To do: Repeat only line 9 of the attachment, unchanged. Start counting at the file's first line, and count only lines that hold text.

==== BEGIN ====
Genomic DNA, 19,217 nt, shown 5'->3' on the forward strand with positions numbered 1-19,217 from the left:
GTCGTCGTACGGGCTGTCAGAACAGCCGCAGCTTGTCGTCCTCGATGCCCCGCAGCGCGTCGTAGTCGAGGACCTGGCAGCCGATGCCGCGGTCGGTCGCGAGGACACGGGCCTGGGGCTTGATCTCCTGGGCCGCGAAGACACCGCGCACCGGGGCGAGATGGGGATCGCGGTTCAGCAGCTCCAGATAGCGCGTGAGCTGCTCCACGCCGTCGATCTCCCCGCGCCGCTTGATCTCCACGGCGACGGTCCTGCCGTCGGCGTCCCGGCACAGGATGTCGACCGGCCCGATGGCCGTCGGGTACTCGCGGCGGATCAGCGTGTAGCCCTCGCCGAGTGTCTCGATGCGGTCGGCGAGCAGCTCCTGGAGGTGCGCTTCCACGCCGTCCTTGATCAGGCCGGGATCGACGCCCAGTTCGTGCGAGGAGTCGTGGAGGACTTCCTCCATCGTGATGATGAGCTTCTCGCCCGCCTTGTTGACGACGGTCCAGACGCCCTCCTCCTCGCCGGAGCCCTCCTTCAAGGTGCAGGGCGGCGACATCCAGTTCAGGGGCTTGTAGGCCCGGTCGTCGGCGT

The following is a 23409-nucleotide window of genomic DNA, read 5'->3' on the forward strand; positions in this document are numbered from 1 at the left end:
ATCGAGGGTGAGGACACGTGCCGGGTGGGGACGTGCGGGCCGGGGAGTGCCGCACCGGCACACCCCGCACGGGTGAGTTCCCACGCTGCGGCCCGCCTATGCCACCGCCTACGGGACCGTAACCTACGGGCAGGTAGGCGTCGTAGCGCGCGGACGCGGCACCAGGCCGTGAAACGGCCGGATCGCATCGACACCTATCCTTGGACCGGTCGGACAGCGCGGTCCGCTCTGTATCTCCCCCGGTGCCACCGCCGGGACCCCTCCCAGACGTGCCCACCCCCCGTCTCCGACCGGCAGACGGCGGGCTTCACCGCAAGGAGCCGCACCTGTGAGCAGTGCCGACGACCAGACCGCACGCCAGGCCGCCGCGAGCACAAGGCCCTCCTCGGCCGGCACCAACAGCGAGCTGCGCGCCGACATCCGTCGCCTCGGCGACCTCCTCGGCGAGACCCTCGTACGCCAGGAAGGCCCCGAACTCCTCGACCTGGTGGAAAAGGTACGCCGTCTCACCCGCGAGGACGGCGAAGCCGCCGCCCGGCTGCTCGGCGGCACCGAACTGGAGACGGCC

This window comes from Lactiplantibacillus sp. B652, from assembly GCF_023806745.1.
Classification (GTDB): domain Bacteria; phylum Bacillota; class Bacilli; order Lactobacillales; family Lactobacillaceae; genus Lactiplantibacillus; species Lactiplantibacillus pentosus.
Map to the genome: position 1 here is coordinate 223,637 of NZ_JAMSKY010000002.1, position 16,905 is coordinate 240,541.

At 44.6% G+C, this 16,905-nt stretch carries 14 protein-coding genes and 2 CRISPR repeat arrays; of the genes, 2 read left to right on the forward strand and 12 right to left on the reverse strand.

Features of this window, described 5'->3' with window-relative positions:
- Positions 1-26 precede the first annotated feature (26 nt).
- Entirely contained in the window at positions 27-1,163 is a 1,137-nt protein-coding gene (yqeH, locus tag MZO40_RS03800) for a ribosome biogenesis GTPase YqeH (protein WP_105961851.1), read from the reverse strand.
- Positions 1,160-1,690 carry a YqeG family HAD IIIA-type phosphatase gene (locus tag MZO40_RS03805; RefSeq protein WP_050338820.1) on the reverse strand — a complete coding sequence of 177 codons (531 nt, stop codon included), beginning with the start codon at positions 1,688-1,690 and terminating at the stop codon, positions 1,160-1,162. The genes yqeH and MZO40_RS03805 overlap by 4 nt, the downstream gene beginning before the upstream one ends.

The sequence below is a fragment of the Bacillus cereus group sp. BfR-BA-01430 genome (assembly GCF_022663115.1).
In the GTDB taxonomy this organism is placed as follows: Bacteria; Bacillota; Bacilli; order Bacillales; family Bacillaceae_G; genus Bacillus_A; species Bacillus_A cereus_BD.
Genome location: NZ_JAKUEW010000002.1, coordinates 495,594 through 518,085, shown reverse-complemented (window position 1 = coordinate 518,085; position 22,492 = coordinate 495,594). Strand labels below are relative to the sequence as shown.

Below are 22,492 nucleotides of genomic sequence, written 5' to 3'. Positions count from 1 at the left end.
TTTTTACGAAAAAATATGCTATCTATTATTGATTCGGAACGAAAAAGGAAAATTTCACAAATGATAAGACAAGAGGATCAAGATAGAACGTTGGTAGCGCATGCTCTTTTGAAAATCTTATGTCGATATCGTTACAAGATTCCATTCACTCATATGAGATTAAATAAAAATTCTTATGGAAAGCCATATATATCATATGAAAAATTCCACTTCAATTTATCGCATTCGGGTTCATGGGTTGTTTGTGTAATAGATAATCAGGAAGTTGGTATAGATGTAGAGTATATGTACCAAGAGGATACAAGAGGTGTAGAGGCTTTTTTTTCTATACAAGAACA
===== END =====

Features of this window, described 5'->3' with window-relative positions: